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Hubertus von Baumbach (right) and
Michael Schmelmer

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“Digital is a tool, not
an end in itself”

Hubertus von Baumbach (CEO) and Michael Schmelmer (CFO) are working together with many employees to advance the company’s digital transformation. In this interview, they expand on how they intend to employ new technical possibilities. Their goal is to achieve real added value in the development of medicines, in production and, above all, for patients, physicians and employees.

Mr v. Baumbach, Mr Schmelmer: digital health is the buzzword which currently has the whole industry talking. Setting aside this buzzword, what concrete added value do the new digital technologies actually deliver?

HUBERTUS v. BAUMBACH (HvB) For us, digitalisation is the generic term for new technologies for employing data – that’s to say, capturing, processing and analysing – and the automated steering of processes. Digitalisation offers us diverse opportunities to improve, in part even fundamentally transform, not only the innovation process, but the complete value chain. Innovations have guaranteed our success and independence over the past 130 years. Today, we still firmly believe in the importance of the power to innovate to the company’s future. We must and will repeatedly question and challenge the existing and the proven. We make corresponding resources available and thereby bear the consequent, entrepreneurial risk. That enables us to turn our vision into reality. We want to create value through innovation.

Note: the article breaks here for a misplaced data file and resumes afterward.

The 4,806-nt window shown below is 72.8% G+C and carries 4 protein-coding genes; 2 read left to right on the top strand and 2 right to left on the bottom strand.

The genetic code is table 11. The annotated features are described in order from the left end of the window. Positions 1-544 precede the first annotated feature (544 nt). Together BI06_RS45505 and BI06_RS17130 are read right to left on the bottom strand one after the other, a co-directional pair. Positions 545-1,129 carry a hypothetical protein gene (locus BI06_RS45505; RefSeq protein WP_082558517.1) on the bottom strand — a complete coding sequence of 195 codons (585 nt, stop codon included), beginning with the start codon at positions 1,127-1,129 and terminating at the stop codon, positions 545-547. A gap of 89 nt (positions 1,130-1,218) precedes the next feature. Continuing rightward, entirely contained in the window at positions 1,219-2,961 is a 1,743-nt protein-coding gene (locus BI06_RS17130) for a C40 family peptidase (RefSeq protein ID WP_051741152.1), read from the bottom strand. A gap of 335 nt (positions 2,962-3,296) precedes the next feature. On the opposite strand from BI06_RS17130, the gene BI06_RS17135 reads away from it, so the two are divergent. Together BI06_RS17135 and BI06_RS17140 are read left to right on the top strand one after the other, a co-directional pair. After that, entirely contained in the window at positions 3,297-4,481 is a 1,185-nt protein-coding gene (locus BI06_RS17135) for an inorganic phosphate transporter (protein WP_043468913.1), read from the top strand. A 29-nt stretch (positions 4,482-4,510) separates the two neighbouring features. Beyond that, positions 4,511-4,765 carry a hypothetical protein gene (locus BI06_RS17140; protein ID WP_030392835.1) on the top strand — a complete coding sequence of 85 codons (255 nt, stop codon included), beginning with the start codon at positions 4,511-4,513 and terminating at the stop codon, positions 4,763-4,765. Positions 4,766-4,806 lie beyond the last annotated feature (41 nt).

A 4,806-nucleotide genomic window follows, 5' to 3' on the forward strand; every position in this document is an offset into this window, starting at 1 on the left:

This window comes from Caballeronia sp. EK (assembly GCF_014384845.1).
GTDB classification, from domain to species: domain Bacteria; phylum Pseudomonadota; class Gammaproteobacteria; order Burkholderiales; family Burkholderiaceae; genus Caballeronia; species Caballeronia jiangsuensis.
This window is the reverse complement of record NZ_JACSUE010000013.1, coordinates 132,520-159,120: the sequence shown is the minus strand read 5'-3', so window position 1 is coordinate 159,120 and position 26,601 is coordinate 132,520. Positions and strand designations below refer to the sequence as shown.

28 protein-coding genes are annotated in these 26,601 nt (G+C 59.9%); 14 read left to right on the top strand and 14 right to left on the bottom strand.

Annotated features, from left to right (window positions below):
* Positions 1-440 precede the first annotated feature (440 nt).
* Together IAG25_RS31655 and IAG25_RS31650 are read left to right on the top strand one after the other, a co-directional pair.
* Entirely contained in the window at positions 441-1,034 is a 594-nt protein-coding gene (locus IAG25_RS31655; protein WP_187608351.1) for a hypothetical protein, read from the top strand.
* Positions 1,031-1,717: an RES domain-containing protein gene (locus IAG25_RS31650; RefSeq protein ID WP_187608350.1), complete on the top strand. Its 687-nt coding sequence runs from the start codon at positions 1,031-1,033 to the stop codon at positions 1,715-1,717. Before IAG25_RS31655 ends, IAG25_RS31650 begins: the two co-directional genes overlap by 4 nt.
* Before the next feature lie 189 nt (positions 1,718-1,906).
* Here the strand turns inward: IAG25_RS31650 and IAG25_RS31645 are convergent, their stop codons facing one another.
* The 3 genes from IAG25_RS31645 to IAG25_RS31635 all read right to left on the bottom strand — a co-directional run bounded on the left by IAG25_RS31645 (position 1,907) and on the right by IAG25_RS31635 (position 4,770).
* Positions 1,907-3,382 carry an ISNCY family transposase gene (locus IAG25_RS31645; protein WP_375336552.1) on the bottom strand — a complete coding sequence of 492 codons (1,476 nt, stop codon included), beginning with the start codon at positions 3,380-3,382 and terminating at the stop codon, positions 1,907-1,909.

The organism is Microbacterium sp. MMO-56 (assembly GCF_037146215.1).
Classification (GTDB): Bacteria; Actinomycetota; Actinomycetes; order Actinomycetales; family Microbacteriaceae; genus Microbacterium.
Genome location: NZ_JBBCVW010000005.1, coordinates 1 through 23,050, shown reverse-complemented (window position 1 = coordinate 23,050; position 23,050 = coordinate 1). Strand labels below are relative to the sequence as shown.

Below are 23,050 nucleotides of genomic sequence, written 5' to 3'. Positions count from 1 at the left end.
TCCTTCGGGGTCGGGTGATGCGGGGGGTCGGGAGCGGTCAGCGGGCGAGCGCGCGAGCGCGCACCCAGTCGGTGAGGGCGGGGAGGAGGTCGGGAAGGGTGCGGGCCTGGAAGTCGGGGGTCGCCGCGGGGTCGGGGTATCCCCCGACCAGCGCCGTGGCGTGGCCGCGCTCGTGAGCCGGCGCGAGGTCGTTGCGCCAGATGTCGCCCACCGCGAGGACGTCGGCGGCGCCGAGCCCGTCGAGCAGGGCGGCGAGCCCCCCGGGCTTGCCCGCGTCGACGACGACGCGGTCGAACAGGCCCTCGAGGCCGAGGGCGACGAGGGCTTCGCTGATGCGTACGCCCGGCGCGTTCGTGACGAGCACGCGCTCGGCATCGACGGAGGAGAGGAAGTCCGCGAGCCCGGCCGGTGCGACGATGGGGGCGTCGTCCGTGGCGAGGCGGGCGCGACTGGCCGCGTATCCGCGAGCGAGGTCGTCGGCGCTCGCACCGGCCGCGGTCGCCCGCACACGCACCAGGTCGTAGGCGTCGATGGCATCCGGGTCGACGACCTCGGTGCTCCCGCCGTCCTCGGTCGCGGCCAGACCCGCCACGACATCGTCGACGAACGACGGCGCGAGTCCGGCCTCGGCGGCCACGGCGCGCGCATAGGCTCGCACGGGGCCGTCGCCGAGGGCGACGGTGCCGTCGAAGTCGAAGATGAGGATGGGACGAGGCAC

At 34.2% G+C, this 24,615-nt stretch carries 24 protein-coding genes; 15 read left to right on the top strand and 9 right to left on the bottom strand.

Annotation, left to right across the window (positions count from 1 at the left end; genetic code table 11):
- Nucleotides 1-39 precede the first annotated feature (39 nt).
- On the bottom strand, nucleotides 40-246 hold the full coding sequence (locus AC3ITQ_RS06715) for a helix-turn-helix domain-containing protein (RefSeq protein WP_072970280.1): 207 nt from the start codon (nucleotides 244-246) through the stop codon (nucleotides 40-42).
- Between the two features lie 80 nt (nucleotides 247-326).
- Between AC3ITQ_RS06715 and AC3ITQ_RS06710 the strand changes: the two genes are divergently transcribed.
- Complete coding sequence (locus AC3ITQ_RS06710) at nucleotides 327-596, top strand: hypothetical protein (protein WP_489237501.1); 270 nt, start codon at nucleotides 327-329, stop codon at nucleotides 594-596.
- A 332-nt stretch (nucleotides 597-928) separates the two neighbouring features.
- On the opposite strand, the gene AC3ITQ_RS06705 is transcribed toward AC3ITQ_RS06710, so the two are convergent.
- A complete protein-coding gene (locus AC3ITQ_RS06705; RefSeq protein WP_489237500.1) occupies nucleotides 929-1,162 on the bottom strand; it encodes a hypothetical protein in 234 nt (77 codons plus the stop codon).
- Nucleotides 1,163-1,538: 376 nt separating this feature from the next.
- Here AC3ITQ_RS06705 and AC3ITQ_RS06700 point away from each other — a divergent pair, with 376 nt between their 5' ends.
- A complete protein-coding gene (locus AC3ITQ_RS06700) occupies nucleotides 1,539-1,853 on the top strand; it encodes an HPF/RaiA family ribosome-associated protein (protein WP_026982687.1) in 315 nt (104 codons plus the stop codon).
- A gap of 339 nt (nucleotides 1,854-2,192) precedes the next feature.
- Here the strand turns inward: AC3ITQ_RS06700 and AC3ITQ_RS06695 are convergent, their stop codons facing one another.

What does that mean in concrete terms?

This means that we want to develop new therapeutic approaches that will bring measurable and tangible improvements to patients’ lives. We have in particular set our target to develop human pharmaceuticals that are novel and first in their medicinal class. At the same time, we want to create added value for healthcare systems. In doing so, we should not simply reduce the term “value” to “price” or immediate “costs”. Otherwise, we will lose sight of the overall efficiency of the systems. Most of all, we would then neglect the needs of patients.